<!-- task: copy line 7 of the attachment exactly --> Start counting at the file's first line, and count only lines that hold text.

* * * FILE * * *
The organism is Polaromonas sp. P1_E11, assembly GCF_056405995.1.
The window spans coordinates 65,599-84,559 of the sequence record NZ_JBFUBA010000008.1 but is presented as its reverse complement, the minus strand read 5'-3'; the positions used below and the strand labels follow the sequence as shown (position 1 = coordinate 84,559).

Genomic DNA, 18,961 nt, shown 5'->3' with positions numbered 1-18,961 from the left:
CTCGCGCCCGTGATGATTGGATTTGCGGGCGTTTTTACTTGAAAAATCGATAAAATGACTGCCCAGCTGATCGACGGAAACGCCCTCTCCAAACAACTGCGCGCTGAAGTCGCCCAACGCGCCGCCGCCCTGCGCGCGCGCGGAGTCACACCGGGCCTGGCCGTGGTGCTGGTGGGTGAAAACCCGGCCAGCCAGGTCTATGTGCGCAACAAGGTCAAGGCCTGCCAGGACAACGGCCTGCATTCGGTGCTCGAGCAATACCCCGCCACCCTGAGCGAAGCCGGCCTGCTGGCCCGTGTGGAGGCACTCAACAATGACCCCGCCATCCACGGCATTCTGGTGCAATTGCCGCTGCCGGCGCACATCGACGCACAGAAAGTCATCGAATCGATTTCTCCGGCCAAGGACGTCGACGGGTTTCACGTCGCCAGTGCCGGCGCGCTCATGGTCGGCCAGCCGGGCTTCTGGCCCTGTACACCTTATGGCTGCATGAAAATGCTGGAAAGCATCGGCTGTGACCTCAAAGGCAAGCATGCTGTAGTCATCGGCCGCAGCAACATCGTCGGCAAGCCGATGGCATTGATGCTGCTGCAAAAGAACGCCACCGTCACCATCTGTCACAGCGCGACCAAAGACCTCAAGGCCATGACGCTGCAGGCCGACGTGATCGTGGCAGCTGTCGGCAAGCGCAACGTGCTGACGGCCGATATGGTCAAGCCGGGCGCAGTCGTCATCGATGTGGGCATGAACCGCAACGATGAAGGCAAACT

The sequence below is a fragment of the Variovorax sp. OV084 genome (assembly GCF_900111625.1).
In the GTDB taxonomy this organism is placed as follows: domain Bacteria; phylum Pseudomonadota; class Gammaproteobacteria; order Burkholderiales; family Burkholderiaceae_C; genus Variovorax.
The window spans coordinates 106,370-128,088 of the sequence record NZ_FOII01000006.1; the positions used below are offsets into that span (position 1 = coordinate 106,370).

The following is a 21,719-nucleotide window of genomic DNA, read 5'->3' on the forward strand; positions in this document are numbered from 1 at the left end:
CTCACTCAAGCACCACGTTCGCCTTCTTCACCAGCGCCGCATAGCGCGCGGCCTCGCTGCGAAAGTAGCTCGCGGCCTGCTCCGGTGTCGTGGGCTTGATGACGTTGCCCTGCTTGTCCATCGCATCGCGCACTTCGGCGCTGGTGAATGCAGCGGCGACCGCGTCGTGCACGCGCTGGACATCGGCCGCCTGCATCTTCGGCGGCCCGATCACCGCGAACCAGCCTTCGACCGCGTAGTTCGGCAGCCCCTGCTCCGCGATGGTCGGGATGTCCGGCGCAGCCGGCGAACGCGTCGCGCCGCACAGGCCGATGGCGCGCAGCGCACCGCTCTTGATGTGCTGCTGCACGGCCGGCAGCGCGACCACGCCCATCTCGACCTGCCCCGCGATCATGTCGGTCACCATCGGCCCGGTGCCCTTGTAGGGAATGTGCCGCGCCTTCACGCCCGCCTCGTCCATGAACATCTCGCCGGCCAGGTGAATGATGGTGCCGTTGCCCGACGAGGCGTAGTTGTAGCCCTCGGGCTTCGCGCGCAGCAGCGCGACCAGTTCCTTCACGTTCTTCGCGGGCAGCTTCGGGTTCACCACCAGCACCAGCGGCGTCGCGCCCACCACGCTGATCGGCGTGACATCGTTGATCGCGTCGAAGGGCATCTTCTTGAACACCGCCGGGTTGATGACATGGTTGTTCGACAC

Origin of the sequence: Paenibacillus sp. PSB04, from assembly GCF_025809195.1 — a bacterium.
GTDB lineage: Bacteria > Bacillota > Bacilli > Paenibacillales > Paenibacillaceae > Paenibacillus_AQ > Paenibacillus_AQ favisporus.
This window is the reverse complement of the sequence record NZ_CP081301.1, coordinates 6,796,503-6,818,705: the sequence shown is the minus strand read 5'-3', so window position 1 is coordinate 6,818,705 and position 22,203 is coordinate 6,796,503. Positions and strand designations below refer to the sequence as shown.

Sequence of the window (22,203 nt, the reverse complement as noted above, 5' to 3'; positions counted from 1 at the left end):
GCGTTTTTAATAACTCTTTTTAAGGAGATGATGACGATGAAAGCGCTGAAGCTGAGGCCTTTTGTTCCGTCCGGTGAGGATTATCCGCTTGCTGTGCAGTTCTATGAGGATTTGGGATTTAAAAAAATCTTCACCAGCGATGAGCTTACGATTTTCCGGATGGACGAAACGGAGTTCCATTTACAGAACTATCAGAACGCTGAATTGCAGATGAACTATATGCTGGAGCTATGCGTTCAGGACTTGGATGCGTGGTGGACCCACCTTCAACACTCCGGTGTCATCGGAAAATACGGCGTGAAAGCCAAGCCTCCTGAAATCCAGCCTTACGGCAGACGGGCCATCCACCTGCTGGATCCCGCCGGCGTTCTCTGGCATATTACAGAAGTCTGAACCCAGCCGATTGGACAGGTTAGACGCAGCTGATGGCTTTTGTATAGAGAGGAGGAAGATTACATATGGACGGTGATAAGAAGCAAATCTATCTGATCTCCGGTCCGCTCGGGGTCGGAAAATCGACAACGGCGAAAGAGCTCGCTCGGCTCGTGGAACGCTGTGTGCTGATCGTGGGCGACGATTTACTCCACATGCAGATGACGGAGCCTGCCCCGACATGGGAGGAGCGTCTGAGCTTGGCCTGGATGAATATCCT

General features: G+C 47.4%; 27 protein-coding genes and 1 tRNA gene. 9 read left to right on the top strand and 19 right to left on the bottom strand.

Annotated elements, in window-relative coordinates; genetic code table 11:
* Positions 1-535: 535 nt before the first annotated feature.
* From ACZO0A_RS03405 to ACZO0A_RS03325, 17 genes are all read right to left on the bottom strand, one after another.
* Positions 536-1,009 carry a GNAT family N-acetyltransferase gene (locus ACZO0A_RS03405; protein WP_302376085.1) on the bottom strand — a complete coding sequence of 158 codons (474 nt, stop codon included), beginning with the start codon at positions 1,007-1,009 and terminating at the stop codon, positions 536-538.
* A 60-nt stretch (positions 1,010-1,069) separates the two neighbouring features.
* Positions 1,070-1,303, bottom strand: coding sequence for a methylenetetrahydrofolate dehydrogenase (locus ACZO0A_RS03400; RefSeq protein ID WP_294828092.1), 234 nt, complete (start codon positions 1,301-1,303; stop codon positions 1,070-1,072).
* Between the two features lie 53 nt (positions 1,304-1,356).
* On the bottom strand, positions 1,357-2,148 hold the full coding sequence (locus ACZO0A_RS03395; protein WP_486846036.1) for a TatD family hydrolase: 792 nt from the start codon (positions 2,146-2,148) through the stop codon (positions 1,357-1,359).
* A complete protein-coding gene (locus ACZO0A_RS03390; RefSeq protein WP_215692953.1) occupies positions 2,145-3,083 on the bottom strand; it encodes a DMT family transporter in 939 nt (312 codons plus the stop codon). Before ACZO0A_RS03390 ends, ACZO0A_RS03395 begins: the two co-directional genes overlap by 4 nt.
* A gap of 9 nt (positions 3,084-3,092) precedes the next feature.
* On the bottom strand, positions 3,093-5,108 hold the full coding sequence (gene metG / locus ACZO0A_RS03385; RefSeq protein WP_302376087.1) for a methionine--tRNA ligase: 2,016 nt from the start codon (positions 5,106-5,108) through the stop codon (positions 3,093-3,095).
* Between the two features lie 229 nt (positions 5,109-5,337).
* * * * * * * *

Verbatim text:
The window spans coordinates 106,370-128,088 of the sequence record NZ_FOII01000006.1; the positions used below are offsets into that span (position 1 = coordinate 106,370).